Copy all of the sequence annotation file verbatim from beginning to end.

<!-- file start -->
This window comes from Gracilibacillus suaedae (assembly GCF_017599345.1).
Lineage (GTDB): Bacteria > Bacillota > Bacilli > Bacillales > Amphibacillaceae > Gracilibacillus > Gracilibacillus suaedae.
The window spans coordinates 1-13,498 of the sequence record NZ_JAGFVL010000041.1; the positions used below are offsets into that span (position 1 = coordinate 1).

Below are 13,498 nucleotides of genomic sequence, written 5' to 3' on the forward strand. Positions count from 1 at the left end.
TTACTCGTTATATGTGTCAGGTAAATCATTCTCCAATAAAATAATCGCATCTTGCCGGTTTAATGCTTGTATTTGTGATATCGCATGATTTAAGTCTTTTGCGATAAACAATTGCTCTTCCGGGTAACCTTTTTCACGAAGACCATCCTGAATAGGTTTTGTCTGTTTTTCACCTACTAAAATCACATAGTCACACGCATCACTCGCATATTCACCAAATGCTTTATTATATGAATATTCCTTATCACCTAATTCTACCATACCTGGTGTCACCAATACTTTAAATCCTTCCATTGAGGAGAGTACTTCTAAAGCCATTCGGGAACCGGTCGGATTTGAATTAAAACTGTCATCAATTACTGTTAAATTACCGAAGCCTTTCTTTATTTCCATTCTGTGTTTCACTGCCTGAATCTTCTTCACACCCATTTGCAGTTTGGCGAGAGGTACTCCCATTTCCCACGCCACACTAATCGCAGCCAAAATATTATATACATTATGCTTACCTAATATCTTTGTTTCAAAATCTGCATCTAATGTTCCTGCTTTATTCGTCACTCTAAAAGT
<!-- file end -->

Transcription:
This window comes from Gracilibacillus suaedae (assembly GCF_017599345.1).
Lineage (GTDB): Bacteria > Bacillota > Bacilli > Bacillales > Amphibacillaceae > Gracilibacillus > Gracilibacillus suaedae.
The window spans coordinates 1-13,498 of the sequence record NZ_JAGFVL010000041.1; the positions used below are offsets into that span (position 1 = coordinate 1).

Below are 13,498 nucleotides of genomic sequence, written 5' to 3' on the forward strand. Positions count from 1 at the left end.
TTACTCGTTATATGTGTCAGGTAAATCATTCTCCAATAAAATAATCGCATCTTGCCGGTTTAATGCTTGTATTTGTGATATCGCATGATTTAAGTCTTTTGCGATAAACAATTGCTCTTCCGGGTAACCTTTTTCACGAAGACCATCCTGAATAGGTTTTGTCTGTTTTTCACCTACTAAAATCACATAGTCACACGCATCACTCGCATATTCACCAAATGCTTTATTATATGAATATTCCTTATCACCTAATTCTACCATACCTGGTGTCACCAATACTTTAAATCCTTCCATTGAGGAGAGTACTTCTAAAGCCATTCGGGAACCGGTCGGATTTGAATTAAAACTGTCATCAATTACTGTTAAATTACCGAAGCCTTTCTTTATTTCCATTCTGTGTTTCACTGCCTGAATCTTCTTCACACCCATTTGCAGTTTGGCGAGAGGTACTCCCATTTCCCACGCCACACTAATCGCAGCCAAAATATTATATACATTATGCTTACCTAATATCTTTGTTTCAAAATCTGCATCTAATGTTCCTGCTTTATTCGTCACTCTAAAAGT